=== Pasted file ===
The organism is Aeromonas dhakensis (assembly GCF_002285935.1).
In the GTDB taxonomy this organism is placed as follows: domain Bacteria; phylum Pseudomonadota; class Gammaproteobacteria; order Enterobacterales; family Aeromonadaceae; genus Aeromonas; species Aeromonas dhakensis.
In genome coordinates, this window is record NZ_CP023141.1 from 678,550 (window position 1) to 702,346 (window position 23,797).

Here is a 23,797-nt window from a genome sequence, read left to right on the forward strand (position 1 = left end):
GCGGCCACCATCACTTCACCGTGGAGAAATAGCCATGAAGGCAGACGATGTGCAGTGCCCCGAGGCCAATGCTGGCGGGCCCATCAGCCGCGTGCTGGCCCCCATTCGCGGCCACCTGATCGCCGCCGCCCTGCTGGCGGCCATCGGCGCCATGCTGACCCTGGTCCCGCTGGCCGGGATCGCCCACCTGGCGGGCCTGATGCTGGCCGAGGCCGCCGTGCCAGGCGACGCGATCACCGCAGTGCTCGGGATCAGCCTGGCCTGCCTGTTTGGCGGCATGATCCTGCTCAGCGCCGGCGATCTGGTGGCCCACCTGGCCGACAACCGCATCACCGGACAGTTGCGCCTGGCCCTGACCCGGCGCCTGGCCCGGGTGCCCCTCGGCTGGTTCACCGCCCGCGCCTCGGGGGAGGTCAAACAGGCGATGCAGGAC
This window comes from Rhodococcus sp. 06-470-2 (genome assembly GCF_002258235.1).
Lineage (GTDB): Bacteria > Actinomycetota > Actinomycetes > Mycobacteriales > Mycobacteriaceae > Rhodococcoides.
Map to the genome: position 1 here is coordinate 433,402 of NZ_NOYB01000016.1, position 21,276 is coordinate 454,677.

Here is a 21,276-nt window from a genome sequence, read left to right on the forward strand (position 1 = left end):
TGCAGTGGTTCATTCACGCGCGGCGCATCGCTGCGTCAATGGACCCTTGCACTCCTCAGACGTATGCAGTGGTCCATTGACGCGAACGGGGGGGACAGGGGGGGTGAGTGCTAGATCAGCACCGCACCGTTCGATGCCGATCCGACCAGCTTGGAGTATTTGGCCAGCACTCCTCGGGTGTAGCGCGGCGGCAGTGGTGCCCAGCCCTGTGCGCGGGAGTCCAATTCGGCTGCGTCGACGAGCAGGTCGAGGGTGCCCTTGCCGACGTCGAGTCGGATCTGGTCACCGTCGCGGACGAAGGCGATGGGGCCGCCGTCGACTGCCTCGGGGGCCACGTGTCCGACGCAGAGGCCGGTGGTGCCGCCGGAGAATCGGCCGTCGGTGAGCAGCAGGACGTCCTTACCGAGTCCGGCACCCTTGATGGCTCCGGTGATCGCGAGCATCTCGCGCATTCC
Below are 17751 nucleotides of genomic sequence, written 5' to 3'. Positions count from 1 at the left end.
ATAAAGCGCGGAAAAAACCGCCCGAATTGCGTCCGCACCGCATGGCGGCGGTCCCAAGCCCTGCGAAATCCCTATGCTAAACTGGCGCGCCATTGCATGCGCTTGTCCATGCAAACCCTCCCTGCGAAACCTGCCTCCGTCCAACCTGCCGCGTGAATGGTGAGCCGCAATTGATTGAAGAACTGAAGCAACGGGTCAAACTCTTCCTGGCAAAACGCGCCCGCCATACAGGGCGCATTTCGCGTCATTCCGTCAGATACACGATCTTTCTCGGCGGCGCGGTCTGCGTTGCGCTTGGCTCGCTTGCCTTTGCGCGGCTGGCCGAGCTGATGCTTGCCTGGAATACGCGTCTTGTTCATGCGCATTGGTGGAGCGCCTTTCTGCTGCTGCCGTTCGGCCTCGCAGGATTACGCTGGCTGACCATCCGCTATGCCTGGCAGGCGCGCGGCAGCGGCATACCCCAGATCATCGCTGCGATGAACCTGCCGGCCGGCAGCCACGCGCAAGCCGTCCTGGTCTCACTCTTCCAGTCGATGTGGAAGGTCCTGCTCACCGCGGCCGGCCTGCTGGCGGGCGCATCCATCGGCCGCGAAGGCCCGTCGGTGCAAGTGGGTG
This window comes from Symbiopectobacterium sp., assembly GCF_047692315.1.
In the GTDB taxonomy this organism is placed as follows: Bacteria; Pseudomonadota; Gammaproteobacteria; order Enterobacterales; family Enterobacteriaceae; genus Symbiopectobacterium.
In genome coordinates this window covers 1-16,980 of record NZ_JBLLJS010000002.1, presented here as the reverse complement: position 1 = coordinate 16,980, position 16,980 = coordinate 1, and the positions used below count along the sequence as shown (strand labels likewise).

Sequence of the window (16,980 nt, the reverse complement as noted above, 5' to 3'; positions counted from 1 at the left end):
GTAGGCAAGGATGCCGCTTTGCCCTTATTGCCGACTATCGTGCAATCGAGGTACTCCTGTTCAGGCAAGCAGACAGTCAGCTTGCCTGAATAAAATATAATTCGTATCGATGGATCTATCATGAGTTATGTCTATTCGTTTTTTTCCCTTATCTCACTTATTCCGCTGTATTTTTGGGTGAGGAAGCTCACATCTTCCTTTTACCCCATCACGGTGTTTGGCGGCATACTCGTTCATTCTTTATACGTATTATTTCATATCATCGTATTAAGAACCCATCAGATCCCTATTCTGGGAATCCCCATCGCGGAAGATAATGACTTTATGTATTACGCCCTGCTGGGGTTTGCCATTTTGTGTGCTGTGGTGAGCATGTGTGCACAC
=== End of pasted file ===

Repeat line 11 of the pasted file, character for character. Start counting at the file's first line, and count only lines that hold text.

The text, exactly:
Below are 17751 nucleotides of genomic sequence, written 5' to 3'. Positions count from 1 at the left end.